Tag Archives: Dynamite Comics

Freeze Frame 1/22/2016

From I Hate Fairyland #4 by Ryan Ottley
From I Hate Fairyland #4 by Ryan Ottley

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Freeze Frame 1/15/2015

From Secret Wars #9  by Esad Ribic & Ive Svorcina
From Secret Wars #9 by Esad Ribic & Ive Svorcina

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This Year’s Finest 2015: The Ten Best Writers

Here we go; what is annually our most debated list both internally and in the comments, here is our ten favorite writers of 2015. Some new faces, some old face’s and some surprising rankings. Continue reading This Year’s Finest 2015: The Ten Best Writers

Freeze Frame 12/4/2015

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From Cyborg #5 by Ivan Reis, Felipe Watanabe, Daniel HDR & Andriano Lucas

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Indubitable Issues and Pull List (11/4/15)

LOOKING FOR BOOKS TO BUY THIS WEEK?  

LOOK NO FURTHER.  

HERE ARE SOME ISSUES THAT WILL NOT DISAPPOINT.

 
Tyler’s Recommendations: 

Joe Golem, Occult Detective #1
“Mike Mignola and Christopher Golden bring their second collaboration from a novel to the world of comics, this time with art from Patrick Reynolds. Like Baltimore before, Joe Golem takes place outside of the Mignolaverse, but in a world where the occult and strange happenings are still occurring. At this point, if you’ve enjoyed all the other offerings from Mignola and company, you should probably just buy this.” 

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Freeze Frame 8/7/2015

From This Dammed Band #1 by Tony Parket
From This Dammed Band #1 by Tony Parker

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Review of Devolution #1

310242._SX640_QL80_TTD_by Rick Remender, Jonathan Wayshak & Jordan Boyd

Devolution was announced by publisher Dynamite Comics during New York Comic Con in 2012. At the time, writer & creator Rick Remender had no relationship with Image Comics after getting his start doing creator owned work at the company. For the last few years he had found success doing his unique brand of punk rock science fiction on Marvel titles like Uncanny X-Force, Venom, The Punisher & Secret Avengers. He had just started writing Captain America and Uncanny Avengers during the Marvel Now initiative with veteran art talents John Romita Jr and John Cassady, his biggest assignments at that point of his career. Now, over three years since it’s announcement, Devolution is released in a completely different context from when it was first revealed. Remender no longer writes at Marvel and instead, has four separate ongoing series at Image Comics.  Between what Devolution was as an original concept and what is now being published today, the comic feel’s familiar both thematically & stylistically to much of the writers most recent Image Comics work yet in spite of that, Devolution is probably the best debut issue from Remender since Deadly Class.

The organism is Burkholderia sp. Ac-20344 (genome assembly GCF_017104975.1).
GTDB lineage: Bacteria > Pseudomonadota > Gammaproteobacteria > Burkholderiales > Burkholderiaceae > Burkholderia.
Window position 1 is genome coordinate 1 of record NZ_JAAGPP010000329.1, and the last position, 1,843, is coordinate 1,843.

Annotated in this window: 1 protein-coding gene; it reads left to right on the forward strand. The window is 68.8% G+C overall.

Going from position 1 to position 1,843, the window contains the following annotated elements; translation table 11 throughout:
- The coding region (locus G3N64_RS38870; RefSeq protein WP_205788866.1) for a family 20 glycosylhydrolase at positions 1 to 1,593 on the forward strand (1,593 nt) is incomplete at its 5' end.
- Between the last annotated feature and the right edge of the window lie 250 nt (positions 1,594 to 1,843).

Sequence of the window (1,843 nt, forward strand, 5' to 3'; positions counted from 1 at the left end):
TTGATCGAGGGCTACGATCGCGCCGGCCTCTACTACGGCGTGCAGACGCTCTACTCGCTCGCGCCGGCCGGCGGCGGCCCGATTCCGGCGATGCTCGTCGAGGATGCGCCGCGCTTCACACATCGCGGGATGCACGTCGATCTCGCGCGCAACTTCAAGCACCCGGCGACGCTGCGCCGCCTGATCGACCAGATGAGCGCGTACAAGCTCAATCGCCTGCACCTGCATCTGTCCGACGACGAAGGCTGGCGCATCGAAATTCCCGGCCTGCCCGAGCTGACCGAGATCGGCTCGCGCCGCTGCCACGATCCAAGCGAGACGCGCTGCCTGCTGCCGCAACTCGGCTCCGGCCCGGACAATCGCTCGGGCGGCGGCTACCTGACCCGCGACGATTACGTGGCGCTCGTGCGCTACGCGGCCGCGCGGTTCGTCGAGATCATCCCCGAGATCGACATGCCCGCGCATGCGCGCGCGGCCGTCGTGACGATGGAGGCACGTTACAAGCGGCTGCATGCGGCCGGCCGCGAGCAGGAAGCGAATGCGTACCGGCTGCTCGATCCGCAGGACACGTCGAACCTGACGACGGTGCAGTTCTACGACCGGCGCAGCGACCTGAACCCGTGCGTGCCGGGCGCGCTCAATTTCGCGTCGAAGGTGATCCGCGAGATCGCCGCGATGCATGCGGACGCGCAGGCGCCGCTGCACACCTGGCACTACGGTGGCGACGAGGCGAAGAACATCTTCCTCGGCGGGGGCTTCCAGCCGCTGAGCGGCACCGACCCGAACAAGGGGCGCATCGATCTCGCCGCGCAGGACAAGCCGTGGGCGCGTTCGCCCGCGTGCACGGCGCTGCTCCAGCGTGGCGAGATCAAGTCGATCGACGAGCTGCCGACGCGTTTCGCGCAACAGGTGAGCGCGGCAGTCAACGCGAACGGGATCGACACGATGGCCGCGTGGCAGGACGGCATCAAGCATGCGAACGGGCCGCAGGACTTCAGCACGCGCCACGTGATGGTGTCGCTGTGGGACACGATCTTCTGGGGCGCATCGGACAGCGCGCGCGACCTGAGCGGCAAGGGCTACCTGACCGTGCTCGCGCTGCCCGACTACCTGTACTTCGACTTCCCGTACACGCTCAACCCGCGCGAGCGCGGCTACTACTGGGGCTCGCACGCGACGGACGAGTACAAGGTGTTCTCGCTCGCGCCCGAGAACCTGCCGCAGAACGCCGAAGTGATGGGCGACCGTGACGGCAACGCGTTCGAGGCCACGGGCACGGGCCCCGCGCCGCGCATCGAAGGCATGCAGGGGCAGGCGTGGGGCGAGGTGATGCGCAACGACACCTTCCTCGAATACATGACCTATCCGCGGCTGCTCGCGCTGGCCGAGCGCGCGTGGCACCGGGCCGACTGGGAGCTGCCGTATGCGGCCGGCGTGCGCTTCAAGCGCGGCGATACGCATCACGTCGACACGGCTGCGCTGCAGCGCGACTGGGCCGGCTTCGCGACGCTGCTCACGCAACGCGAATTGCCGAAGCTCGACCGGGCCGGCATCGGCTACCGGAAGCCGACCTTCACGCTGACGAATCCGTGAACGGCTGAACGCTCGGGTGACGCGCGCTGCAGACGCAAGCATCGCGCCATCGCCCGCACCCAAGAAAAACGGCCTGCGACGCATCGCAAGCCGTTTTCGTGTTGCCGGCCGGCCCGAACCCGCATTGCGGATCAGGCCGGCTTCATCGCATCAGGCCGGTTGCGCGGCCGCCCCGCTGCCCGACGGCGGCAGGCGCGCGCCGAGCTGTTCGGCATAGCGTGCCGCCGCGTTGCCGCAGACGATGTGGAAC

The basic concept of Devolution is that in an attempt to end war, scientist created a gas that would shut off the part of the brain that responded to religion. In doing so, the gas actually caused homosapiens to devolve and in consequence, left the world in a state of post apocalypse dystopia. Like much of Remnder’s Image work, the writing has an element of angst but in Devolution, it feel’s a little bit more sharp and biting. While there’s much of it is familiar, Devolution also takes care to build up it’s world and cast in a way that is engrossing. The debut issue packs a lot of story while still managing to set up it’s premise and by making the narration third person, there’s a detachment from the writer & character’s that help makes cast feel more distinct and engaging. These are very much Remender character’s with Remender writing, but there’s an efficiency and economy of story that elevates it in a really enjoyable way. Artist Jonathan Wayshak very much helps in that regard by giving the series a distinct visual style that feels rough and dirty. Wayshack has a scratchy line with very symmetrical character design and they way he paces the book in layouts and movement feels natural and engaging. Wayshak, whose built up a large bibliography doing mostly small press work with the occasional Image or WIldstorm assignment, is a revelation on Devolution. Colorist Jordan Boyd does a burnt amber style that further accentuates the feeling of decay for an excellent unification of the book’s themes and style.

Remender has established himself as a creative talent worth reading for every new project, and rightfully so as books like Black Science, Deadly Class, Tokyo Ghost or Low are all at minimum interesting, and often great. Devolution continues in that tradition but there’s also something special about this debut. It’s a subtle difference, but it’s noticeable and engaging. On Devolution, Remender doesn’t just continue to make great comics, in small yet distinctive ways, he gets better.